Yes, that sums it up for me. And really, getting back to burnout in psychiatry and the bullshit that is the real APA message at the end of the day, where is the alleged interest and effort to return to complete bio-psycho-social etiologies and treatment interventions that psychiatrists can and should provide? It ain’t there, folks, and frankly, while I try not to use the F-word too much, it really is the only way to say it here: the APA is not only fucking uninvested and clueless if not maliciously complicit, they put physicians at risk by never wavering from their agenda of “PILLS, PILLS, PILLS”, and it is in all their literature and conferences at the end of the day.
Well, read the links, feel free to share others I have not noted, and most importantly, be careful what you share with colleagues. I’ll end with this admission, during my bout with a C5-7 herniated discs issue last year, I did have the Orthopedic physicians provide me small but repeated low dose diazepam Rxs I used 2-3 times a week for sleep, total of 4 Rxs for 15 ten mg tabs. When I had to go to a new PCP after changing insurance coverage because Blue Cross/ Blue Shield raised my premium yet again to an amount LARGER than my monthly mortgage payment, I noted this freely as I inquired if I could have a prescription for 1 time Lorazepam 1mg tabs for some sleepless nights. A prescription I have written numerous times for patients I am wary to prescribe controlled substances, but at least will give them a benefit of doubt for their alleged struggles with insomnia I know firsthand is difficult.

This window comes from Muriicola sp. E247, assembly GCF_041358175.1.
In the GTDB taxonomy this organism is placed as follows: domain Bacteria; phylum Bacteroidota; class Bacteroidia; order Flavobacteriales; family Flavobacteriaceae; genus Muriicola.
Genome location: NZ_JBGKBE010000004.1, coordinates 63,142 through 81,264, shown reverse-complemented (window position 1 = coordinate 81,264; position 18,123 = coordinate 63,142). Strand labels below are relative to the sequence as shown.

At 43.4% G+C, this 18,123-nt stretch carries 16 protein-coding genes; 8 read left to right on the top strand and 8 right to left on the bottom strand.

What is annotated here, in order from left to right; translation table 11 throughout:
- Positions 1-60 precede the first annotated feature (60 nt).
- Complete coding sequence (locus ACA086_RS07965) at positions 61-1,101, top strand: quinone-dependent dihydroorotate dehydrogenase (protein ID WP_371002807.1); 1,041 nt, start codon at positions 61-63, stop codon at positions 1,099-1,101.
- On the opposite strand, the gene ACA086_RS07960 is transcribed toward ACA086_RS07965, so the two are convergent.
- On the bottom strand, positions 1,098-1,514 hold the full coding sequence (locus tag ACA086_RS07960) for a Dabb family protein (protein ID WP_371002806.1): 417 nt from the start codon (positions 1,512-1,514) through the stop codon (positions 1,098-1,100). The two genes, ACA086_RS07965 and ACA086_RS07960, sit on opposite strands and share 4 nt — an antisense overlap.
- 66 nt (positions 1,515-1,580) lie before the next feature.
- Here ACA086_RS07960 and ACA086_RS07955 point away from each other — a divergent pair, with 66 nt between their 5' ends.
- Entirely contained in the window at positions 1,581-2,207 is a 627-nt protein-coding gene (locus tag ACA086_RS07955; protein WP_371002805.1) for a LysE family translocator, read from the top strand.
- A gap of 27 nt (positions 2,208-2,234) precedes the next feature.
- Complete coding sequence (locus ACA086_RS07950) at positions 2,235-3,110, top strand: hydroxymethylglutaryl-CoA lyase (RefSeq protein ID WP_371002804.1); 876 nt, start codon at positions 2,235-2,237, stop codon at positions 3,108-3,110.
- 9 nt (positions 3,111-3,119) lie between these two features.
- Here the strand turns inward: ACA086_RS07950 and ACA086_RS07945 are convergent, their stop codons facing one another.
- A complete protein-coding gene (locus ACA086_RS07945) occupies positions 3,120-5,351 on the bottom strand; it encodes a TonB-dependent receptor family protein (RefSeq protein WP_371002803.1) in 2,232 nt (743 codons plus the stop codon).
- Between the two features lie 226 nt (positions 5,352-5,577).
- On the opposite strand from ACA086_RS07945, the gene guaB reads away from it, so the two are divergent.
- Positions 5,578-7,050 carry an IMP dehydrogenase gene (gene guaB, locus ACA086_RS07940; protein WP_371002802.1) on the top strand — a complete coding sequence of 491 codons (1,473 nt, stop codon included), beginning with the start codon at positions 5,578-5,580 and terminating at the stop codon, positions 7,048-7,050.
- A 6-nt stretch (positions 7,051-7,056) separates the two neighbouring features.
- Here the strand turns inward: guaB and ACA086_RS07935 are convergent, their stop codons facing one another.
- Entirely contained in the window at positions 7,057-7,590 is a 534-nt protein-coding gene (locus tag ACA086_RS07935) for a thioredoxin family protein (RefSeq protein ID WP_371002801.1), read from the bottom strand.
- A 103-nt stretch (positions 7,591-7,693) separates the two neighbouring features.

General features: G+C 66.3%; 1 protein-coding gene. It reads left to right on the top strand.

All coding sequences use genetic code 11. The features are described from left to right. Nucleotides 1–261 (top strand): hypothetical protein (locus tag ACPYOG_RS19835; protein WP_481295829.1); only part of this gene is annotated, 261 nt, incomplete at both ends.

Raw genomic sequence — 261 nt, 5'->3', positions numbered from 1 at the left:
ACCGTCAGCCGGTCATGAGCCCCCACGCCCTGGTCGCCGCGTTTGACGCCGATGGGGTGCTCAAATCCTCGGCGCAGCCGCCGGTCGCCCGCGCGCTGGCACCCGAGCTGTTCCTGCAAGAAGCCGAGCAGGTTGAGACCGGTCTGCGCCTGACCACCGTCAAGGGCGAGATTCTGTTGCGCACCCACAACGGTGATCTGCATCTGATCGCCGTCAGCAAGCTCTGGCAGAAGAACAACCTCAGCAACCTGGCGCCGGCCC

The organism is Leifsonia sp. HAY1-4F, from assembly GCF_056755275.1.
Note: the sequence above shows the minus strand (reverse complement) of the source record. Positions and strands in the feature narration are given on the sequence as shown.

What does this colleague do in response, as my physician for care? He brings up my Rx history in the Maryland Prescription Drug Monitoring system, which I am in and amazingly accurately documented, and then puts this in my face to note I was on a benzo. Gee, what part of I told him so and who wrote them did he miss?!
So, being front and center of being accused and then told controlled substances are not an option by him, I have moved on. Not to seek out benzos from others, but, to learn that being 100% candid and direct seems to be received as a problem.
What’s next for us, colleagues, spontaneous combustion incidents???
The best picture I could find, Hope it fits…